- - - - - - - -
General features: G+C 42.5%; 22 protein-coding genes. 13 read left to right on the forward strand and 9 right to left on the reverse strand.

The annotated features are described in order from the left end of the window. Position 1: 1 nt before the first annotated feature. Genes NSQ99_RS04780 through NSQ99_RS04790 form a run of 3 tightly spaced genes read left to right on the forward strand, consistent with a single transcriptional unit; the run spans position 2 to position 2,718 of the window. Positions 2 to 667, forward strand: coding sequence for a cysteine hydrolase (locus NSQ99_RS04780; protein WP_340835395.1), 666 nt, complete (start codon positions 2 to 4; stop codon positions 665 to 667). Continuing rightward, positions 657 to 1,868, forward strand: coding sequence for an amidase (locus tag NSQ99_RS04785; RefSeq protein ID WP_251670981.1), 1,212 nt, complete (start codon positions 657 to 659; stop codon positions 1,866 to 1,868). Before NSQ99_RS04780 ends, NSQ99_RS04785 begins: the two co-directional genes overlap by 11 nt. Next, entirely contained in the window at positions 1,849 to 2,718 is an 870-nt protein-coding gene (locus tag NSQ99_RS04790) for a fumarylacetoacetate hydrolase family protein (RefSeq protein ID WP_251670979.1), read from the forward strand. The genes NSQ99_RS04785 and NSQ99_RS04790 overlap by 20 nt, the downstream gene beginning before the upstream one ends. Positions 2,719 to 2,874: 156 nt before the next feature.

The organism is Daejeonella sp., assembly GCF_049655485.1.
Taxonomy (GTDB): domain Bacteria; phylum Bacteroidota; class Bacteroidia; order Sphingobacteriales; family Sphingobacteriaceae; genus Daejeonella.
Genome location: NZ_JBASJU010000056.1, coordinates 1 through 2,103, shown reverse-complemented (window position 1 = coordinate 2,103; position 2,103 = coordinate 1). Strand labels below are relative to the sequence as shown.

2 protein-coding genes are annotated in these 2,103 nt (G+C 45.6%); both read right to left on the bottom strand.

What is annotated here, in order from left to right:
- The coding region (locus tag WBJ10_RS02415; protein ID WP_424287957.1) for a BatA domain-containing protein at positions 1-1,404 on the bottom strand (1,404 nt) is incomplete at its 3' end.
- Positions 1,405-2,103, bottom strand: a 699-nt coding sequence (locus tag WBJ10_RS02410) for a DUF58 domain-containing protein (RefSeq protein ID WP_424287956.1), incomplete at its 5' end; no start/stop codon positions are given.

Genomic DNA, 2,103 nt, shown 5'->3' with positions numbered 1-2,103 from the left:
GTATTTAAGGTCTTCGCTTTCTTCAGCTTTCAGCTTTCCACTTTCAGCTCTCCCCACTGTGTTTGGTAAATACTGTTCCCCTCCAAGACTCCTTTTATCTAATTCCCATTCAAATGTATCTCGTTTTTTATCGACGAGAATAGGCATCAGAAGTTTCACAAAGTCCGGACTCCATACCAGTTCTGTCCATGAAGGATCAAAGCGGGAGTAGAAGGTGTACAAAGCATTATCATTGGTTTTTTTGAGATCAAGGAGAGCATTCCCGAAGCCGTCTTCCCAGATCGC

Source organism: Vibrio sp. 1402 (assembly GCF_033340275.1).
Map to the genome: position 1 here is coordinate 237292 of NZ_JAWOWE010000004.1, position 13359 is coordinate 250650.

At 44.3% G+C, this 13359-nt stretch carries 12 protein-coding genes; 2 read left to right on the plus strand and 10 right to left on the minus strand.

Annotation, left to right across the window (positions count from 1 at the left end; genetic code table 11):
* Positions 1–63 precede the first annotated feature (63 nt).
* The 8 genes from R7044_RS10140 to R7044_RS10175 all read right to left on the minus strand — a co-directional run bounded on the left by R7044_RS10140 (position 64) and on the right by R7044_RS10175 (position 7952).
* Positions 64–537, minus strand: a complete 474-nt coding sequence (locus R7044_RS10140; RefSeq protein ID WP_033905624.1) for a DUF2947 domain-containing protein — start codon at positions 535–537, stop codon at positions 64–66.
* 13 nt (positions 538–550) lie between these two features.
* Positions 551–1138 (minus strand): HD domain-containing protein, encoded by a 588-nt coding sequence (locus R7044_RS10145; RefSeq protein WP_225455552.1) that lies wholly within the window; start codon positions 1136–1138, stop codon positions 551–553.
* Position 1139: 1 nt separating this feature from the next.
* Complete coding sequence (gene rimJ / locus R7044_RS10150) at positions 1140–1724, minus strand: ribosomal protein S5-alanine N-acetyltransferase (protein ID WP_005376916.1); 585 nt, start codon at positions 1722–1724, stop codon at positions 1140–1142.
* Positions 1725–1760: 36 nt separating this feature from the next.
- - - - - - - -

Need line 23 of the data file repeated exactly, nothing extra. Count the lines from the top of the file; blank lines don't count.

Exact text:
* Positions 1725–1760: 36 nt separating this feature from the next.